A lot of people believe that you can only rely on yourself.
My persisting dilemma has been that I simultaneously believed that I could rely only on myself, and that achieving positive change in this world would require some level of consensus and cooperation amongst people. These convictions led me to gigantic brick wall of hopelessness that read like so: trust no one, rely on everyone. How can you place faith in people you cannot trust? This lacks logic.
But I digress.
My life has been a pattern of blaring contradictions, like feminism and pornography, or the Westboro Baptist Church and their association to Christianity or freedom of speech. I mean, though I can understand the argument I’m left asking if these things honestly support each other at their core.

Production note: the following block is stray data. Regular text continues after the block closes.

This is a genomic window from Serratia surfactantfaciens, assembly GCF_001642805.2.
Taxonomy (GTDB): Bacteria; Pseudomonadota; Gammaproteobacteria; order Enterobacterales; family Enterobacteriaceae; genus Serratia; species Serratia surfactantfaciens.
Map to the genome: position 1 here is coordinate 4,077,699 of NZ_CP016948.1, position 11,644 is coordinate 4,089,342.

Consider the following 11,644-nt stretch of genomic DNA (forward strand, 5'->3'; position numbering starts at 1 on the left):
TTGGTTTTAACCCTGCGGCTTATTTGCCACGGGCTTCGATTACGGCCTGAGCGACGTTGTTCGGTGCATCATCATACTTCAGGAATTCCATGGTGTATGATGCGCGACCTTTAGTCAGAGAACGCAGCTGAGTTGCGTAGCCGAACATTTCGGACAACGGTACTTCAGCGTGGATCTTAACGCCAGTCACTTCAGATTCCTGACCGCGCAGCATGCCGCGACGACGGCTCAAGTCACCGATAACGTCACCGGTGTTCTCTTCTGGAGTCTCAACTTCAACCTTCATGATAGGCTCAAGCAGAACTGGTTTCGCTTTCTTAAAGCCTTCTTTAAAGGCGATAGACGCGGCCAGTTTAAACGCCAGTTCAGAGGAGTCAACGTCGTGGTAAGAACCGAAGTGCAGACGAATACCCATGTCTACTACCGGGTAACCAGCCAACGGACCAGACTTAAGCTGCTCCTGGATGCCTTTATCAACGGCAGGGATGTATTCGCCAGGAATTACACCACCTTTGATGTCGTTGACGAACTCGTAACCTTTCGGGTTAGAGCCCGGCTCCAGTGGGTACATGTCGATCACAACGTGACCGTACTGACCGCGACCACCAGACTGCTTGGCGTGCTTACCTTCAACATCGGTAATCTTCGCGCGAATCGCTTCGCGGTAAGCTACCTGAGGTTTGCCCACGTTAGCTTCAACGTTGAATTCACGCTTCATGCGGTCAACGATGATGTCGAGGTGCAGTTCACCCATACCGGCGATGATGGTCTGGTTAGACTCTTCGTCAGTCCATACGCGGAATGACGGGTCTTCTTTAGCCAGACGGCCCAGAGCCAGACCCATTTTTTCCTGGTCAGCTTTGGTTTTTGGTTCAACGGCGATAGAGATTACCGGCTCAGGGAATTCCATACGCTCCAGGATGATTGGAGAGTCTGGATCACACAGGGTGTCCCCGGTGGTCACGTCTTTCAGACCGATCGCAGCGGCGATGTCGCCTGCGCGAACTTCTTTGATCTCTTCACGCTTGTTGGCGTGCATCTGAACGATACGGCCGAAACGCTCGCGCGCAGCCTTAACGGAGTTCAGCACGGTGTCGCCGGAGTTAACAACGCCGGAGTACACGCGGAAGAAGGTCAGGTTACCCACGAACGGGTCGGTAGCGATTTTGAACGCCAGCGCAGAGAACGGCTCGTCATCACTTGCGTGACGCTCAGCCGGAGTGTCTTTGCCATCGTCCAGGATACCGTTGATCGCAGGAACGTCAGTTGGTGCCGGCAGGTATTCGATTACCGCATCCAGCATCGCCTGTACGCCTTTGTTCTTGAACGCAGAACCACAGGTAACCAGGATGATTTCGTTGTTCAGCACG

I’ve dabbled in religion, but found that it seriously compromised my faith. I’ve always believed in a loving, beautiful, non-judgmental God who manifests in all of us and in all living things. And yet, I’ve spent most of my life in a one-sided argument with a God who forsakes me; all the time believing that this bipolar divinity is one force, despite being in complete opposition with itself. It wasn’t until recently that I started to see that I was projecting. I created God in my image, so to speak. And this dude was a moody, vengeful, cruel, bully who demanded my love and devotion despite the absence of reciprocation. So, you can imagine my disgust with this hypocritical higher power who got off on pushing me around.
As far as I saw it, “God” was only useful for feverishly praying any time I found myself in a car with a drunk driver behind the wheel.